In this session, we’ll examine the rapidly expanding mental health monitoring tech industry. Due to social distancing and the stresses of the COVID-19 pandemic, many Americans have turned to "Emotion AI" wellness apps that track our movements, facial expressions, speech, and eye blinks to diagnose our emotional wellbeing. While these apps may help in day-to-day management of symptoms, they also raise concerns surrounding surveillance and bias.
Joined by privacy and mental health advocates Amelia Vance (Future of Privacy Forum) and Hannah Zeavin (UC Berkeley), we'll discuss the lack of government oversight of these technologies, their connection to other surveillance tech like facial recognition, and the racist, ableist biases often informing digital emotional and behavioral assessments.
Moderated by S.T.O.P.’s Albert Fox Cahn.
Amelia Vance is Vice President of Youth and Education Privacy at the Future of Privacy Forum. She advises policymakers, academics, companies, and schools on child and student privacy laws and best practices; oversees the website Student Privacy Compass; and convenes stakeholders to ensure the responsible use of child and student data. She is a regular speaker at education and privacy conferences in the U.S. and abroad. This year, she coauthored "The Privacy and Equity Implications of Using Self-Harm Monitoring Technologies: Recommendations for Schools."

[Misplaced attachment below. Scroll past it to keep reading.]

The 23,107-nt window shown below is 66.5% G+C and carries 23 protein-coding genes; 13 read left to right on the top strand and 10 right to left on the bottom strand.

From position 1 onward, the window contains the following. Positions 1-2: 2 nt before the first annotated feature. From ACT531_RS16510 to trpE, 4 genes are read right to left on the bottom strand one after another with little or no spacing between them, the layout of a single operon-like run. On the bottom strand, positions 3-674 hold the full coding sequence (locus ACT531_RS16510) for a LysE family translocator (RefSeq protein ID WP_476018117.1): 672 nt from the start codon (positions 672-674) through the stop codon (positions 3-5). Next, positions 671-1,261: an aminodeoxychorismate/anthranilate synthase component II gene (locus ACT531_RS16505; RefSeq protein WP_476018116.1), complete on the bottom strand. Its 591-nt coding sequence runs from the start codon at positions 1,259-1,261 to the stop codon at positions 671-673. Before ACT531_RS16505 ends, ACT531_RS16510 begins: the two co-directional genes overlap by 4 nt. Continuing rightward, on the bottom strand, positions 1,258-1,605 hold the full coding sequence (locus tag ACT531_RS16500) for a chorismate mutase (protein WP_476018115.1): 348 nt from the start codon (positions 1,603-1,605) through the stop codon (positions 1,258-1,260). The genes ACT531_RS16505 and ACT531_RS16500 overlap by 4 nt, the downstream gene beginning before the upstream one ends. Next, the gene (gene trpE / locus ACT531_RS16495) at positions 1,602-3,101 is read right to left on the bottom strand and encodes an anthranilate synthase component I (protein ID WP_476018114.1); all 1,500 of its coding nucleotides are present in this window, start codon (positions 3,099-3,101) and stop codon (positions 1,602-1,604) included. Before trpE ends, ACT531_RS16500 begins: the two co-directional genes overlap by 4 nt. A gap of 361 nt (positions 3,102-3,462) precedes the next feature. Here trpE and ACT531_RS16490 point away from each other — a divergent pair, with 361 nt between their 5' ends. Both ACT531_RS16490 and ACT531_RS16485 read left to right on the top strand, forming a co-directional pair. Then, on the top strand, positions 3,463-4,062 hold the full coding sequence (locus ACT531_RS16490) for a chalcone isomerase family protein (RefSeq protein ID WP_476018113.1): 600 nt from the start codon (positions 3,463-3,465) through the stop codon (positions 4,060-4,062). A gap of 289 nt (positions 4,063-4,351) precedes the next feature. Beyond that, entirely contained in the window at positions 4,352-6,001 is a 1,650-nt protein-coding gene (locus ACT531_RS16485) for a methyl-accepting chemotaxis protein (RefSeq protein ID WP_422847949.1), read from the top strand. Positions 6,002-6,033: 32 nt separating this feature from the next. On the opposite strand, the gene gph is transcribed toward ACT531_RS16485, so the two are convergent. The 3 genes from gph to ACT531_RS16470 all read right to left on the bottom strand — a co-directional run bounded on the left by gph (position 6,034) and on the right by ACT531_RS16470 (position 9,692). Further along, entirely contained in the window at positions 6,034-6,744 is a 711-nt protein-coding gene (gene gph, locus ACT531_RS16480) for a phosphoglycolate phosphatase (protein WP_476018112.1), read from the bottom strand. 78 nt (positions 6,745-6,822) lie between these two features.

Hannah Zeavin is a Lecturer in the Departments of English and History at the University of California, Berkeley and is a faculty affiliate of the University of California at Berkeley Center for Science, Technology, Medicine, and Society and on the Berkeley Center for New Media's Executive Committee. Zeavin’s first book, The Distance Cure: A History of Teletherapy, tracks the history of teletherapy, including the surveillance and weakened ethical standards we've seen in remote and digital therapy.